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Did You Know?

The Fritz Legacy

A steel industry pioneer and original Lehigh Trustee, John Fritz (1822-1913) was world renowned as an inventor who “designed machinery almost incapable of breaking down.” In 1905, the five major engineering societies of his day united to establish and bestow annually the John Fritz Medal, still considered the top award in the field of engineering.

In 1909, Fritz designed, funded and supervised construction of the outstanding engineering research resource of its time. Fritz Engineering Lab helped propel Lehigh into materials and structural research leadership, and contributed significantly to U.S. defense efforts in both World Wars. Overhauled in 1955, the Lab maintained its leadership status with the help of the Baldwin Universal Test Machine – which could crack an egg without harming its living contents, or produce 5,000,000 pounds of force to tear and crush 100-foot steel girders. The facility also provided for research and education in hydraulics, materials and concrete, soil mechanics, sanitary engineering, and structural modeling.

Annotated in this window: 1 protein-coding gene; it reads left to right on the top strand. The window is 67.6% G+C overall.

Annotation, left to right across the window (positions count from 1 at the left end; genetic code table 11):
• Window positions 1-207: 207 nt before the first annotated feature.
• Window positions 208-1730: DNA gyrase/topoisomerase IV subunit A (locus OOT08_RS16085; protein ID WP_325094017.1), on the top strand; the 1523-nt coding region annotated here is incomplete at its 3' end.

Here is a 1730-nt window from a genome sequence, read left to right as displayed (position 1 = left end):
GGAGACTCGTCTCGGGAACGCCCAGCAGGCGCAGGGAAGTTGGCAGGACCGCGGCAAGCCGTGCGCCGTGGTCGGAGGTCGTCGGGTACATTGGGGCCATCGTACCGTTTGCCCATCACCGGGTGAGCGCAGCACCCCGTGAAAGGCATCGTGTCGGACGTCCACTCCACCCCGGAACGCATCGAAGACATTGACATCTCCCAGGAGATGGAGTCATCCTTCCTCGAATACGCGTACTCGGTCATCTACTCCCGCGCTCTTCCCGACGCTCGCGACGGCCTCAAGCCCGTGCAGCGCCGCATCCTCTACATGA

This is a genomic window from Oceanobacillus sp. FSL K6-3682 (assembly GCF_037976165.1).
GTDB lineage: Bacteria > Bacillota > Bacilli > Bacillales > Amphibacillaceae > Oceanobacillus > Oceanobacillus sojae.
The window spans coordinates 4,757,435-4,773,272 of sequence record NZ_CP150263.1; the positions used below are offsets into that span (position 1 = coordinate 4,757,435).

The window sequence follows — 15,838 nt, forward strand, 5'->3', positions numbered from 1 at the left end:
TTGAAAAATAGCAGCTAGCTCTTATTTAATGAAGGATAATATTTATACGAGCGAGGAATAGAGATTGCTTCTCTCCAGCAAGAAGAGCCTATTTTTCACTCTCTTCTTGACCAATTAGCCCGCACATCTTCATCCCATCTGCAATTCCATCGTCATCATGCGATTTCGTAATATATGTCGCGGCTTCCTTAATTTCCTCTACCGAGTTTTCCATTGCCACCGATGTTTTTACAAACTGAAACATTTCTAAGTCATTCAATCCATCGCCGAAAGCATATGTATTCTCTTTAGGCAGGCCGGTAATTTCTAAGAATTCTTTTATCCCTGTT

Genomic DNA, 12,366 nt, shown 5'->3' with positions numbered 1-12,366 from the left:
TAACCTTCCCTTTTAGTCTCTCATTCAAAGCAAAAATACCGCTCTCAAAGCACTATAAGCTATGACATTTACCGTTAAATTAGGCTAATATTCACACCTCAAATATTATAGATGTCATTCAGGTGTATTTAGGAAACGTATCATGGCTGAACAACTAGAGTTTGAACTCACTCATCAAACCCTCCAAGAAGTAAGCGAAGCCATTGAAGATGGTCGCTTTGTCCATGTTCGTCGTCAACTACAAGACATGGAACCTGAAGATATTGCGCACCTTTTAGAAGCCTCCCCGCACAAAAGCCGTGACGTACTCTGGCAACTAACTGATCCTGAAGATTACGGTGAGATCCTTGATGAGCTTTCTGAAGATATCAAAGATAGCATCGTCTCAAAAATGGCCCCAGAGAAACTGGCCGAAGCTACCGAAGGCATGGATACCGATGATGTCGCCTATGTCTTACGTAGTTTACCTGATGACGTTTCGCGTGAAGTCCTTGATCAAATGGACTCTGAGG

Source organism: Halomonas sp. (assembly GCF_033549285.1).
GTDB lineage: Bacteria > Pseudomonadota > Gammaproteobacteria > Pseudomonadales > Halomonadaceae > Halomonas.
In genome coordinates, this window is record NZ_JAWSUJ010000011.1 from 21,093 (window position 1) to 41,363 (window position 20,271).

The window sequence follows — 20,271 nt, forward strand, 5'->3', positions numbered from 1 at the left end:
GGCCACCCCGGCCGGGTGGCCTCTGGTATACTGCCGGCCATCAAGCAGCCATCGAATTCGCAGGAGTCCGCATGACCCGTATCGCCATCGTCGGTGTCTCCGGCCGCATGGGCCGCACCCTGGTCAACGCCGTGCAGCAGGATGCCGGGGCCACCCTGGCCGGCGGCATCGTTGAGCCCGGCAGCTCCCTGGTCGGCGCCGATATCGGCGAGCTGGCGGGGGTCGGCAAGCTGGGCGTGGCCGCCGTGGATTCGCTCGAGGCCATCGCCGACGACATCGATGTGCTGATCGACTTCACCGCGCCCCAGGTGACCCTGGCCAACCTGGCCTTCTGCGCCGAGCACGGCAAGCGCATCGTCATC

NAE member and 2000 Fritz Medal recipient John W. Fisher regularly provides insight into high-profile structural failures, such as the 9/11 WTC attacks and the 2008 collapse of the I-35 bridge in Minnesota. As founding director of Lehigh’s Center for Advanced Technology for Large Structural Systems (ATLSS), he helped sustain Fritz’s Lehigh legacy in state-of- the-art infrastructural research and education.
As director of the Council on Tall Buildings and Urban Habitat, NAE member and professor Lynn Beedle was the recognized champion of skyscrapers as a viable alternative to urban sprawl, and inspired the world’s architectural engineers to devise elegant solutions to problems of tall buildings and cities. Beedle won the Fritz Medal in 1995.
NAE and Royal Society member George Irwin, along with fellow mechanical engineering professors Fazil Erdogan, George Sih and Robert Wei (left to right), helped launch Lehigh’s international reputation in fracture mechanics. Their research enabled countless new ways of improving the safety and effectiveness of airplanes, bridges, buildings and other complex engineering systems.
Some of the world’s leading metallurgists and materials scientists – such as professors Robert Stout, Richard Hertzberg and NAE member Alan Pense – have engaged the lab’s resources to better understand the interplay of materials and structural design.
2009 marks the centennial of Lehigh’s Fritz Engineering Lab, a registered National Historic Engineering Landmark. From the Panama Canal, to the Golden Gate, Chesapeake Bay, George Washington, and (Niagara Falls) Rainbow Bridges, to city skylines all around the world and the first communications satellite to orbit above it, the influence of the lab – and the legendary Lehigh engineers who gave it life – is unquestionable.

Heritage Initiative

The Lehigh Engineering Heritage Initiative is a community supported project that recognizes the accomplishments that reflect Lehigh’s undeniable influence on the field of engineering.